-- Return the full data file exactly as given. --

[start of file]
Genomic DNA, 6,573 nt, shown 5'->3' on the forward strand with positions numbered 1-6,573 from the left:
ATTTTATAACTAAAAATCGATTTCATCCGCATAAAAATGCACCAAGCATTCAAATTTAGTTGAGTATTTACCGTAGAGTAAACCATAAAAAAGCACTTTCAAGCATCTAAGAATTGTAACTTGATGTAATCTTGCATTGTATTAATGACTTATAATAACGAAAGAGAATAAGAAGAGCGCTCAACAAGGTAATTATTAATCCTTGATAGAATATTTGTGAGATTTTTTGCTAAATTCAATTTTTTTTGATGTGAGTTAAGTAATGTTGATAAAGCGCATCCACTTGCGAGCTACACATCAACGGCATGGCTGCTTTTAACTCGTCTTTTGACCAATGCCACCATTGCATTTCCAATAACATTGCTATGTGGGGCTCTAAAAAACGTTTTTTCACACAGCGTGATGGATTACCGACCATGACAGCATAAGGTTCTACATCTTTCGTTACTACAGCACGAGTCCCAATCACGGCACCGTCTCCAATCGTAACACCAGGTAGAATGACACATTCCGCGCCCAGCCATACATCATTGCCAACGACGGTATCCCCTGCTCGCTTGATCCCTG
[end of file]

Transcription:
Genomic DNA, 6,573 nt, shown 5'->3' on the forward strand with positions numbered 1-6,573 from the left:
ATTTTATAACTAAAAATCGATTTCATCCGCATAAAAATGCACCAAGCATTCAAATTTAGTTGAGTATTTACCGTAGAGTAAACCATAAAAAAGCACTTTCAAGCATCTAAGAATTGTAACTTGATGTAATCTTGCATTGTATTAATGACTTATAATAACGAAAGAGAATAAGAAGAGCGCTCAACAAGGTAATTATTAATCCTTGATAGAATATTTGTGAGATTTTTTGCTAAATTCAATTTTTTTTGATGTGAGTTAAGTAATGTTGATAAAGCGCATCCACTTGCGAGCTACACATCAACGGCATGGCTGCTTTTAACTCGTCTTTTGACCAATGCCACCATTGCATTTCCAATAACATTGCTATGTGGGGCTCTAAAAAACGTTTTTTCACACAGCGTGATGGATTACCGACCATGACAGCATAAGGTTCTACATCTTTCGTTACTACAGCACGAGTCCCAATCACGGCACCGTCTCCAATCGTAACACCAGGTAGAATGACACATTCCGCGCCCAGCCATACATCATTGCCAACGACGGTATCCCCTGCTCGCTTGATCCCTG